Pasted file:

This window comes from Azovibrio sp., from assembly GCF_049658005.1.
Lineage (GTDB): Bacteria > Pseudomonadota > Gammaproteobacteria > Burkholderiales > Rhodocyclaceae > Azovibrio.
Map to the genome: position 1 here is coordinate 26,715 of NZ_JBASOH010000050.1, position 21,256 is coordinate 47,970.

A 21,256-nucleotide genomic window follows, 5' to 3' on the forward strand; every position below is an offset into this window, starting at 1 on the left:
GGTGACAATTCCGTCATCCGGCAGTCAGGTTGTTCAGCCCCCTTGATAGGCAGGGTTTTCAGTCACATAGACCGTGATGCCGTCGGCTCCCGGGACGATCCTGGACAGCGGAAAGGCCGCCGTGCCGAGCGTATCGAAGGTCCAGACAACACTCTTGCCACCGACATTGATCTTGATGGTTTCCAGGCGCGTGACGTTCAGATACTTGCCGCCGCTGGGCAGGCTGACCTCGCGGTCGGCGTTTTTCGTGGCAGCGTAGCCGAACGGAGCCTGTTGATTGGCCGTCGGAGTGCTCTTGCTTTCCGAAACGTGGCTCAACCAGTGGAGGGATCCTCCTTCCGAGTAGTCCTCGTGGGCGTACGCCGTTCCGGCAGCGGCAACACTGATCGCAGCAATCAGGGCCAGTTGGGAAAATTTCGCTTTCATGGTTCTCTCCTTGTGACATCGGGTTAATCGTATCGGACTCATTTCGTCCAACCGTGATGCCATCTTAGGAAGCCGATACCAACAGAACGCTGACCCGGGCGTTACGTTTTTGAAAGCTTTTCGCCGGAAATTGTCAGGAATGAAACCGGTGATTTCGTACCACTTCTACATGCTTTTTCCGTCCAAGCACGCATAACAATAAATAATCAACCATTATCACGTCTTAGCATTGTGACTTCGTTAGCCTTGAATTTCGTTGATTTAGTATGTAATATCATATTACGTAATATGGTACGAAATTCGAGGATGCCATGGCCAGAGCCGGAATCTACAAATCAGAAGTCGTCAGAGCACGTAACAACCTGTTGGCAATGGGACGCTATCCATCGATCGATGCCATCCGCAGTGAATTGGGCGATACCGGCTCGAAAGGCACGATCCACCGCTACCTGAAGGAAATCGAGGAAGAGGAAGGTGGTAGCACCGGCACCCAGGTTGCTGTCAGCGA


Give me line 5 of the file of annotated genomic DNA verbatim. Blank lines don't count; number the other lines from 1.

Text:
GGTGACAATTCCGTCATCCGGCAGTCAGGTTGTTCAGCCCCCTTGATAGGCAGGGTTTTCAGTCACATAGACCGTGATGCCGTCGGCTCCCGGGACGATCCTGGACAGCGGAAAGGCCGCCGTGCCGAGCGTATCGAAGGTCCAGACAACACTCTTGCCACCGACATTGATCTTGATGGTTTCCAGGCGCGTGACGTTCAGATACTTGCCGCCGCTGGGCAGGCTGACCTCGCGGTCGGCGTTTTTCGTGGCAGCGTAGCCGAACGGAGCCTGTTGATTGGCCGTCGGAGTGCTCTTGCTTTCCGAAACGTGGCTCAACCAGTGGAGGGATCCTCCTTCCGAGTAGTCCTCGTGGGCGTACGCCGTTCCGGCAGCGGCAACACTGATCGCAGCAATCAGGGCCAGTTGGGAAAATTTCGCTTTCATGGTTCTCTCCTTGTGACATCGGGTTAATCGTATCGGACTCATTTCGTCCAACCGTGATGCCATCTTAGGAAGCCGATACCAACAGAACGCTGACCCGGGCGTTACGTTTTTGAAAGCTTTTCGCCGGAAATTGTCAGGAATGAAACCGGTGATTTCGTACCACTTCTACATGCTTTTTCCGTCCAAGCACGCATAACAATAAATAATCAACCATTATCACGTCTTAGCATTGTGACTTCGTTAGCCTTGAATTTCGTTGATTTAGTATGTAATATCATATTACGTAATATGGTACGAAATTCGAGGATGCCATGGCCAGAGCCGGAATCTACAAATCAGAAGTCGTCAGAGCACGTAACAACCTGTTGGCAATGGGACGCTATCCATCGATCGATGCCATCCGCAGTGAATTGGGCGATACCGGCTCGAAAGGCACGATCCACCGCTACCTGAAGGAAATCGAGGAAGAGGAAGGTGGTAGCACCGGCACCCAGGTTGCTGTCAGCGA